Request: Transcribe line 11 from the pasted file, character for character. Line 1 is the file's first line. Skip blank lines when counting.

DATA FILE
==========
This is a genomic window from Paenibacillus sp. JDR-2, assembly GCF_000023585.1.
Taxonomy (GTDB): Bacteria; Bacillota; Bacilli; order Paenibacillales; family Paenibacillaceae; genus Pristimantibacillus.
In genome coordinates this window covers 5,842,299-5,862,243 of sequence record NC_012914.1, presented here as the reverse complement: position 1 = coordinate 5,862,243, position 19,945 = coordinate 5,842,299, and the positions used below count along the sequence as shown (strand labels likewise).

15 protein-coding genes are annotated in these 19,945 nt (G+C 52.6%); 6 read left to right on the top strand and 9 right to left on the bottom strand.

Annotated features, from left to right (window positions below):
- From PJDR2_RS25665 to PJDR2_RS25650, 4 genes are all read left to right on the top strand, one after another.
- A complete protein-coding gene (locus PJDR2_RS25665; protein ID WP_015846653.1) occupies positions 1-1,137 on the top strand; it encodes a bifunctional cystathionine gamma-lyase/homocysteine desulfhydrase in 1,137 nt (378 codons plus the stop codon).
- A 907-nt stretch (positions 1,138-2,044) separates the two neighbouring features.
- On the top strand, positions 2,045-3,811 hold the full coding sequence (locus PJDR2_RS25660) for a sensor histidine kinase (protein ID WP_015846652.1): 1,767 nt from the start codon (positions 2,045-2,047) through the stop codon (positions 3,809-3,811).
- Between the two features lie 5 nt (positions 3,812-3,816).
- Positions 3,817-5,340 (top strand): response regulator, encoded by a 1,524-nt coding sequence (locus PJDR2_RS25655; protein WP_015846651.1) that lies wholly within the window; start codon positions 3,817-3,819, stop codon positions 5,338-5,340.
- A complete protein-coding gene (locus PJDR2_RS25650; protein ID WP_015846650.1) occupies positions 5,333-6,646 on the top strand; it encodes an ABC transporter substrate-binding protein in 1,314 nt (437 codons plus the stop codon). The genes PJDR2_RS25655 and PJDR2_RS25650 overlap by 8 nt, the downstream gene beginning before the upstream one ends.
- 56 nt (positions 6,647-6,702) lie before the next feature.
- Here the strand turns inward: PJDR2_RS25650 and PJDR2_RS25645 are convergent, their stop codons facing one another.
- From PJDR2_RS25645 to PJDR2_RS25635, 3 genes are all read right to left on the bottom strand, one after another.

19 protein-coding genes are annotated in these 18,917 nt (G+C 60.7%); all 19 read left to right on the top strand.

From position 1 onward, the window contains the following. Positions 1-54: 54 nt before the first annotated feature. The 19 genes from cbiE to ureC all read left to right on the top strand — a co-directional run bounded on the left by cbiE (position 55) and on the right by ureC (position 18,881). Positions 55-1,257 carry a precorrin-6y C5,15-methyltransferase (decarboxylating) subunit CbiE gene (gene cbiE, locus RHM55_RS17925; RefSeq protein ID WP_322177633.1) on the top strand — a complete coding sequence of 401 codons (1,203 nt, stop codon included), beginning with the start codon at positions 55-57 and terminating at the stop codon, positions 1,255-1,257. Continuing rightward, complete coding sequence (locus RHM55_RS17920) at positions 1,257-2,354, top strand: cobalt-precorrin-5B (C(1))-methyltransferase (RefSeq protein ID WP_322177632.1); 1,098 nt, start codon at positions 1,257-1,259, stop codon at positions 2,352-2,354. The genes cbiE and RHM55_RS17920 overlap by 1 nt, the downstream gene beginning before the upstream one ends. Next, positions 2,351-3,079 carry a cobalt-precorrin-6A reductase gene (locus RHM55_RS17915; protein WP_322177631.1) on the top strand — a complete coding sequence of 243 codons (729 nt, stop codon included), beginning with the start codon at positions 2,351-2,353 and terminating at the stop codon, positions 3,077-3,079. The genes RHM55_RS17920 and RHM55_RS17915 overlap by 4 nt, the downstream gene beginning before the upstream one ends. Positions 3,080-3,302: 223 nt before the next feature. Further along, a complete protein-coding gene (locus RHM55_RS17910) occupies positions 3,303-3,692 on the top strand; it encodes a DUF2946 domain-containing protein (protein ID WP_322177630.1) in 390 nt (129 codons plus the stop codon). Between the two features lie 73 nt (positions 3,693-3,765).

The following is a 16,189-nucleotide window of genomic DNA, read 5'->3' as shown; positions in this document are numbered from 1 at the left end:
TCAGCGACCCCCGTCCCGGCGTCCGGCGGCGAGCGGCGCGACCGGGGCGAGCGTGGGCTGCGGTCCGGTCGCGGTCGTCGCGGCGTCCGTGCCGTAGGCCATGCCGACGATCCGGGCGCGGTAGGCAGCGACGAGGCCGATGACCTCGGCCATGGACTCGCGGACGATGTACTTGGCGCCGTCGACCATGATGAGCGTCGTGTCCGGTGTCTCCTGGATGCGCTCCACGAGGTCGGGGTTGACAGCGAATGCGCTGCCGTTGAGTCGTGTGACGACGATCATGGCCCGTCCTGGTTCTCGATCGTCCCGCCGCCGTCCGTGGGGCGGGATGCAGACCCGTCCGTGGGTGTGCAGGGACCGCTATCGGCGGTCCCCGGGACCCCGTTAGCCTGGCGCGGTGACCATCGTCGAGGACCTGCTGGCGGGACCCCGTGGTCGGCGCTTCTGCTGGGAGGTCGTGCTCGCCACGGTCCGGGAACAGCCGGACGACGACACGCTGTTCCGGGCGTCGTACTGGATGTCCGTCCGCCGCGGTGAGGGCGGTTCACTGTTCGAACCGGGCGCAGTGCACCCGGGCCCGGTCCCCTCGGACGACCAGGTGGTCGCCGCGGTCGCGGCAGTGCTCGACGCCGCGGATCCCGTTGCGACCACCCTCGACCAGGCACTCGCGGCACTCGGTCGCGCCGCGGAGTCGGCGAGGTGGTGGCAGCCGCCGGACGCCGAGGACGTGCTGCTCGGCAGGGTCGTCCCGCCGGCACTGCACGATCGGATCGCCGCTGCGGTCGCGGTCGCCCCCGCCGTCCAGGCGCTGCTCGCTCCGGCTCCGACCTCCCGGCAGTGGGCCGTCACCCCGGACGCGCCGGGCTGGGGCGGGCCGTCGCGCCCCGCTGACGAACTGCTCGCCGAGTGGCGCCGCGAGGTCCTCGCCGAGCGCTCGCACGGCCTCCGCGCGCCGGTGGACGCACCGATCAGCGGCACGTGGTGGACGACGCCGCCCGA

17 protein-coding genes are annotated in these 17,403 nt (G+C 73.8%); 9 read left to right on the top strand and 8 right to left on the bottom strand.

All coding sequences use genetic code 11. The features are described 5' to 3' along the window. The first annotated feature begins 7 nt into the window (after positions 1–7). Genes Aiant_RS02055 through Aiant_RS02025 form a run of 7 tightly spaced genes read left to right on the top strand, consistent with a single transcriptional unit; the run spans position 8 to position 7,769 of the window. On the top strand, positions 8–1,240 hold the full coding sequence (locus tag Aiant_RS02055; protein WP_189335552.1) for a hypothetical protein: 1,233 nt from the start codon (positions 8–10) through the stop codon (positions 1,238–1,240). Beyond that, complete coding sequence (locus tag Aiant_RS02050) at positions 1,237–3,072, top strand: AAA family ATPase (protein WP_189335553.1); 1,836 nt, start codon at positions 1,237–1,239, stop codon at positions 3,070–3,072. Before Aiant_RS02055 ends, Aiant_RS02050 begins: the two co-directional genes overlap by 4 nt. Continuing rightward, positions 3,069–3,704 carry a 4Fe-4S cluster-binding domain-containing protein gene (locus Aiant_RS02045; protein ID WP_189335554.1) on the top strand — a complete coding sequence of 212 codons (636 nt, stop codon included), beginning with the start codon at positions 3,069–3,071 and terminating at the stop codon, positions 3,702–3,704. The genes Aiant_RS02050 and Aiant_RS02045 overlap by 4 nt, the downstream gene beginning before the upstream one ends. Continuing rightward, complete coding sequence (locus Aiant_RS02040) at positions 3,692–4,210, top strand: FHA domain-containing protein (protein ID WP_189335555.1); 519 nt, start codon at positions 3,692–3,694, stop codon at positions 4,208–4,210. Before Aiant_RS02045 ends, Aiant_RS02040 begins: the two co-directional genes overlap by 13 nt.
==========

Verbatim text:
- Positions 3,817-5,340 (top strand): response regulator, encoded by a 1,524-nt coding sequence (locus PJDR2_RS25655; protein WP_015846651.1) that lies wholly within the window; start codon positions 3,817-3,819, stop codon positions 5,338-5,340.